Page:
All subjects visited the Neurology Clinic of Gangneung Asan Hospital from July 2013 to September 2014. All PD patients were newly diagnosed on the basis of criteria issued by the UK Parkinson's Disease Society Brain Bank, and all patients were free of any Parkinsonian medication. The exclusion criteria were a history of medical disorders affecting GET and serum 25-hydroxyvitamin D3 levels, including diabetes, liver disease, renal failure, cardiopulmonary disease, GI disease and a history of GI surgery. Patients with vitamin D supplementation or a medication history that could alter gastric emptying, including anticholinergic drugs or tricyclic antidepressants, were also excluded. All PD patients were categorized into 2 groups by gastric emptying scintigraphy: normal gastric emptying and delayed gastric emptying. Basic demographic data, including gender, age and body mass index (BMI), were recorded for all PD patients and control subjects. The Unified Parkinson's Disease Rating Scale-III (UPDRS-III), the Hoehn and Yahr stage, and the mini-mental state examination for Koreans (MMSE-K) were applied to assess disease severity and cognitive function. The type of PD was also assessed [24]. The GI domain of the NMS scale (NMSS) was evaluated to assess the severity of GI symptoms in PD patients. Laboratory analyses were performed to estimate parathyroid hormone, BUN, creatinine levels, serum calcium, liver enzymes and lipid profiles. The glomerular filtration rate (GFR) was calculated using the Modification of Diet in Renal Disease (MDRD) formula.

Statement of Ethics

The study protocol was approved by the ethics committee of Gangneung Asan Hospital. Detailed information regarding the present study was provided to all participants, and written informed consent was obtained from all participants.

Gastric Emptying Study

All patients were required to fast for at least 6 h prior to the gastric emptying scintigraphy. Patients were provided with the gastric-emptying scintigraphy meal consisting of a fried egg prepared with technetium-99m DTPA 1 mCi, 2 slices of bread and 100 ml of water. The patients were required to eat the meal within 10 min. After the meal was given, the patients were placed upright, and anterior and posterior images of the stomach and bowel were simultaneously obtained at 0, 30, 60, 90 and 120 min with a dual-headed gamma camera (ECAM; Siemens Medical Solutions) using a low-energy high-resolution collimator. Manual regions of interest (ROI) were drawn on the anterior and posterior images for all acquisition times using an irregular ROI tool to outline the stomach. The total gastric ROI included the fundus and antrum; particular efforts were made to avoid any loops of the small bowel in close proximity to the stomach.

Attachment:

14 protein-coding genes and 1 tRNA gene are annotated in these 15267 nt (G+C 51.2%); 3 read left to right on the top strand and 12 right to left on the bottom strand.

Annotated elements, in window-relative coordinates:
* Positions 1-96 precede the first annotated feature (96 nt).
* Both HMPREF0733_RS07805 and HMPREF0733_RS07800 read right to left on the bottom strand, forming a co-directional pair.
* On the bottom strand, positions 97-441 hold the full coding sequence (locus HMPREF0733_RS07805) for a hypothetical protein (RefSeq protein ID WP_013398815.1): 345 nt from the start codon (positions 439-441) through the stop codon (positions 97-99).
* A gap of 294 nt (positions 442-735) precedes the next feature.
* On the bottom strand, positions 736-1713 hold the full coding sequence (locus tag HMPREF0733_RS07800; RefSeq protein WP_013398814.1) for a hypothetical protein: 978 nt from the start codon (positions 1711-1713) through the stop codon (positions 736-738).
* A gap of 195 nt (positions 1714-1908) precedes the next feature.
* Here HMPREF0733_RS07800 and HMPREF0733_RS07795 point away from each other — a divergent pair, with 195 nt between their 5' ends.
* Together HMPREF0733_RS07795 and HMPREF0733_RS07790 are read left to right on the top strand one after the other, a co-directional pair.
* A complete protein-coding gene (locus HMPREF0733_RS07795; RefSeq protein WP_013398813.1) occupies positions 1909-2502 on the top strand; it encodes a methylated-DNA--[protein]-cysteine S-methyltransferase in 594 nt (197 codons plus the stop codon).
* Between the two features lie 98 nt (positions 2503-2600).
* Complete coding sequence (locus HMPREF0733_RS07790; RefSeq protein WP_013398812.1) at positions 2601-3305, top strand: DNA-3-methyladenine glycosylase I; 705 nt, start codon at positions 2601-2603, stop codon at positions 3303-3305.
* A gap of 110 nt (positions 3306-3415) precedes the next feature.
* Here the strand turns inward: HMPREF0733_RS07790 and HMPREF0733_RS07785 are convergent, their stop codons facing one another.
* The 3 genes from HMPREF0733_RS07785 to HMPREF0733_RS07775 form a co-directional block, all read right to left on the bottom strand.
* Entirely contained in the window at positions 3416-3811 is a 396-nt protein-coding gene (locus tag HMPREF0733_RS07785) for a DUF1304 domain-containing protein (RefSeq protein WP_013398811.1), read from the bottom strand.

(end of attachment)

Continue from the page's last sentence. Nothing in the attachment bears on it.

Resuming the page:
The geometric mean of the anterior and posterior gastric counts for each time point was calculated and corrected for technetium-99m decay (6.02-hour half-life); geometric mean count = (anterior counts × posterior counts)1/2. The counts per region of interest on each image were corrected for radioactive decay. The data points were connected by straight lines. A simple half-time of gastric emptying (T1/2) was calculated. Based on the normal range of gastric emptying scintigraphy in our laboratory, a T1/2 value of 60 min was used as the cutoff point to discriminate between normal and delayed gastric emptying.

Serum Vitamin D and Ghrelin Measurements

Blood samples collected into EDTA-treated tubes from each subject after a 12-hour overnight fast to minimize interference from sunlight exposure and dietary intake were used to evaluate serum 25-hydroxyvitamin D3 levels and ghrelin levels [25]. Plasma and serum blood samples were stored at -70°C until analysis. High-performance liquid chromatography/tandem mass spectrometry (Agilent 1260; Agilent Technologies, Santa Clara, Calif., USA and USA/API 400; Applied Biosystems, Foster City, Calif., USA) was used to estimate 25-hydroxyvitamin D3 levels [26]. The coefficient of variation for 25-hydroxyvitamin D3 for the laboratory is 4.0% within assays and 5.1% between assays. Fasting ghrelin levels in serum from all PD patients were measured with a commercial ELISA kit (Millipore, Saint Charles, Mo., USA) according to the manufacturer's guidelines.

Statistical Analyses

All data are expressed as the mean and standard deviation and were analyzed with a commercial statistical software program (SPSS 12.0, Chicago, Ill., USA). Categorical variables were compared using the χ2 test, and continuous variables were compared using one-way ANOVA followed by the Tukey test and a standard t test. A binary logistic regression test by enter method was applied to estimate the odds ratio (OR) of each variable. The dependent variable was the presence of delayed gastric emptying in PD patients, and independent variables included age, sex, serum fasting ghrelin, BMI, PD subtype, UPDRS-III, MMSE-K and 25-hydroxyvitamin D3 levels. In a multivariate logistic model, the dependent variable was also the presence of delayed GET in PD patients, and the independent variable was the 25-hydroxyvitamin D3 level. Other variables were considered covariates. Hosmer-Lemeshow goodness-of-fit statistics were used to assess the model fit. p <0.01 was regarded as significant. The relationships between the 25-hydroxyvitamin D3 levels and other variables, including the GET and serum ghrelin levels in the PD and control groups, were explored using correlation analyses.